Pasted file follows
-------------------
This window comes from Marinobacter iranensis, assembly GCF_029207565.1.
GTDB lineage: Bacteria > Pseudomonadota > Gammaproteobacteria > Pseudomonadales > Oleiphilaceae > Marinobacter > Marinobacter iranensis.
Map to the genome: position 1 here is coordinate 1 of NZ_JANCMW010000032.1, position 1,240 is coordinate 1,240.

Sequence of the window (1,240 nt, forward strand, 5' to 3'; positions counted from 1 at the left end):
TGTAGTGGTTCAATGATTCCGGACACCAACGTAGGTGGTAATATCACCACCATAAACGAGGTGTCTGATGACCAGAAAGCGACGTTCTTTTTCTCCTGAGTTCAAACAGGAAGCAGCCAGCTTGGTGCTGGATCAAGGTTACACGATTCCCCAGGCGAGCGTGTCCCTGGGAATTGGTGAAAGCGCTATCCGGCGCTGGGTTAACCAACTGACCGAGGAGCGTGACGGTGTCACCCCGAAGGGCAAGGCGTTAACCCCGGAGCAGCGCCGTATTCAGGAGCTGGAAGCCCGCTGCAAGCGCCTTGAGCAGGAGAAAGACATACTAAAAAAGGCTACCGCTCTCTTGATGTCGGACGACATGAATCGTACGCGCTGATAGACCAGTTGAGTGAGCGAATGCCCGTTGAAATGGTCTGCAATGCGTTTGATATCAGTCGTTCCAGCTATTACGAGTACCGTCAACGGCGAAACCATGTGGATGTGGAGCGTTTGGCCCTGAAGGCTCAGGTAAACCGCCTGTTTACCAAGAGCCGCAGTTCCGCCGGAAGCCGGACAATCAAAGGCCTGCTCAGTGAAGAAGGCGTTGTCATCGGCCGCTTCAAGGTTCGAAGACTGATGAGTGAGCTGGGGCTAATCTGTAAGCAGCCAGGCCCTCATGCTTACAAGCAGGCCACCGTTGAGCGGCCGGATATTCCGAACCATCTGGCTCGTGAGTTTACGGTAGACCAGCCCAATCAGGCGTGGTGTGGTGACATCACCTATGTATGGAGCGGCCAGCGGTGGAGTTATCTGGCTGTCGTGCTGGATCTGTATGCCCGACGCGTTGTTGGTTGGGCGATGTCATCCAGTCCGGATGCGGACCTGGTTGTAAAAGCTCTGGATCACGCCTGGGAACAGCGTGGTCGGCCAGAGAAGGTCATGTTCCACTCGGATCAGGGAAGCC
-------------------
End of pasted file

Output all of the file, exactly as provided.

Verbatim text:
This window comes from Marinobacter iranensis, assembly GCF_029207565.1.
GTDB lineage: Bacteria > Pseudomonadota > Gammaproteobacteria > Pseudomonadales > Oleiphilaceae > Marinobacter > Marinobacter iranensis.
Map to the genome: position 1 here is coordinate 1 of NZ_JANCMW010000032.1, position 1,240 is coordinate 1,240.

Sequence of the window (1,240 nt, forward strand, 5' to 3'; positions counted from 1 at the left end):
TGTAGTGGTTCAATGATTCCGGACACCAACGTAGGTGGTAATATCACCACCATAAACGAGGTGTCTGATGACCAGAAAGCGACGTTCTTTTTCTCCTGAGTTCAAACAGGAAGCAGCCAGCTTGGTGCTGGATCAAGGTTACACGATTCCCCAGGCGAGCGTGTCCCTGGGAATTGGTGAAAGCGCTATCCGGCGCTGGGTTAACCAACTGACCGAGGAGCGTGACGGTGTCACCCCGAAGGGCAAGGCGTTAACCCCGGAGCAGCGCCGTATTCAGGAGCTGGAAGCCCGCTGCAAGCGCCTTGAGCAGGAGAAAGACATACTAAAAAAGGCTACCGCTCTCTTGATGTCGGACGACATGAATCGTACGCGCTGATAGACCAGTTGAGTGAGCGAATGCCCGTTGAAATGGTCTGCAATGCGTTTGATATCAGTCGTTCCAGCTATTACGAGTACCGTCAACGGCGAAACCATGTGGATGTGGAGCGTTTGGCCCTGAAGGCTCAGGTAAACCGCCTGTTTACCAAGAGCCGCAGTTCCGCCGGAAGCCGGACAATCAAAGGCCTGCTCAGTGAAGAAGGCGTTGTCATCGGCCGCTTCAAGGTTCGAAGACTGATGAGTGAGCTGGGGCTAATCTGTAAGCAGCCAGGCCCTCATGCTTACAAGCAGGCCACCGTTGAGCGGCCGGATATTCCGAACCATCTGGCTCGTGAGTTTACGGTAGACCAGCCCAATCAGGCGTGGTGTGGTGACATCACCTATGTATGGAGCGGCCAGCGGTGGAGTTATCTGGCTGTCGTGCTGGATCTGTATGCCCGACGCGTTGTTGGTTGGGCGATGTCATCCAGTCCGGATGCGGACCTGGTTGTAAAAGCTCTGGATCACGCCTGGGAACAGCGTGGTCGGCCAGAGAAGGTCATGTTCCACTCGGATCAGGGAAGCC